Robert Stheeman, chief executive of the Debt Management Office, said a formal consultation with potential buyers was likely to begin in the new financial year, which starts in April. However, he said the final decision will rest with ministers, notably Treasury chief George Osborne, who delivers his annual budget statement next week.
"The whole purpose of us consulting with the market is to establish whether or not there might be a demand for such instruments, how strong the demand would be and how cost-effective it would be," he said in a telephone interview. "Because we are consulting with the market, that doesn't mean a decision has been made."
At the moment, the U.K. and other countries, sell off their debt in the form of bonds. These bonds pay interest before being paid back after a set time
-- an average of 14 years in the case of Britain, double the average of the world's seven leading industrial economies. The longest recent issue is for 50 years.
If the U.K. issues perpetual bonds, it would just pay the interest for a very long time up until the government decides to redeem them, which theoretically could be never.
The long-term bonds would include an option for the government to pay off the debt; the bonds are reviewed periodically to assess whether it would be prudent to do so, Stheeman said.
Britain is currently enjoying super-low interest rates in the markets after the Bank of England slashed its main interest rate to a record low of 0.5 percent three years ago and enacted a monetary stimulus program designed to keep a lid on borrowing rates.
Even though Britain's deepest recession since World War II is officially over, the British economy is struggling to get any momentum as unemployment remains near a 17-year high and the government pursues a debt-reduction program designed to get the public finances back into shape.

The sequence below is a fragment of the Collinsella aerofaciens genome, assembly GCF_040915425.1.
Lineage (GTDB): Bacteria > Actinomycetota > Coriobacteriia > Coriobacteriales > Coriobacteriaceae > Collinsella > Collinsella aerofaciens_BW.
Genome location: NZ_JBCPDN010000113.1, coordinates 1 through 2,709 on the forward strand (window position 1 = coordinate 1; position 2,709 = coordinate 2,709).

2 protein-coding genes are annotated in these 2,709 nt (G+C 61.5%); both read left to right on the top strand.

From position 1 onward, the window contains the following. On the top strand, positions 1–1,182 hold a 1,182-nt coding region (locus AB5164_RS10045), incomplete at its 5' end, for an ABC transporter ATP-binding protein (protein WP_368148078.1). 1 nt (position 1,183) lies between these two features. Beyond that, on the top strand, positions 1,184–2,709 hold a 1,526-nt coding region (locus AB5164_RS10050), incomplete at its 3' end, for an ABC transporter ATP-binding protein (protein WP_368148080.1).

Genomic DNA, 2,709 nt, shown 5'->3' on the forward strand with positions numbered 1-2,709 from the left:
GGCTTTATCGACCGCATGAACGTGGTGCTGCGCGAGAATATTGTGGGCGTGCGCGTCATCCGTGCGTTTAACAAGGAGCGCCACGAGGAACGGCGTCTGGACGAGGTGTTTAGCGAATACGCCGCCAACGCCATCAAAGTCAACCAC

Mark Ostwald, analyst at Monument Securities, said the government's interest in longer-term debt amounts to an admission that "lowering budget deficits and indeed overall debt burdens in the western world will not be achieved by austerity alone."
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A key question in the consultation is likely to center on how much demand there would be from investors. While hedge funds, which want to see returns on a relatively short-term basis, may not be interested, the longer-term bond issues may appeal to pension funds and insurance companies, which seek out financial security over a longer timeframe.
While Britain has a strong market for long-term debt, Stheeman said the consultation would test whether those buyers would want longer maturities.
Britain has eight undated, or perpetual, bonds in its portfolio; the largest is for 1.9 billion pounds issued in 1932 to pay the costs of World War I.
The oldest perpetual bond was issued in 1853, which refinanced debt issued in the 18th century following the crash of the South Sea Bubble investment mania.
Last year, sales of century bonds included $1 billion sold by the government of Mexico, yielding 5.96 percent, and a $350 million issue by the California Institute of Technology at 4.744 percent. Rabobank of the Netherlands sold $350 million in century bonds in 2010 at 5.8 percent.
The low interest rates the U.K pays for its bonds in the markets can't last, Ostwald noted, and long-term interest rates will have to rise once the Bank of England's monetary stimulus program ends.
Britain's not alone in considering longer-term bonds as an insurance policy against changing economic circumstances.
Earlier this week, Greece completed a vital bond swap that is designed to ease its debt burden over the coming decade. One key aspect of the swap was to give holders of Greek bonds longer-dated bonds. The hope is that by giving its debt a longer profile, Greece will not be slave to constantly needing to find new money to pay off investors, giving it more time to enact an ambitious economic reform program alongside its austerity measures.
Press; By ROBERT BARR]
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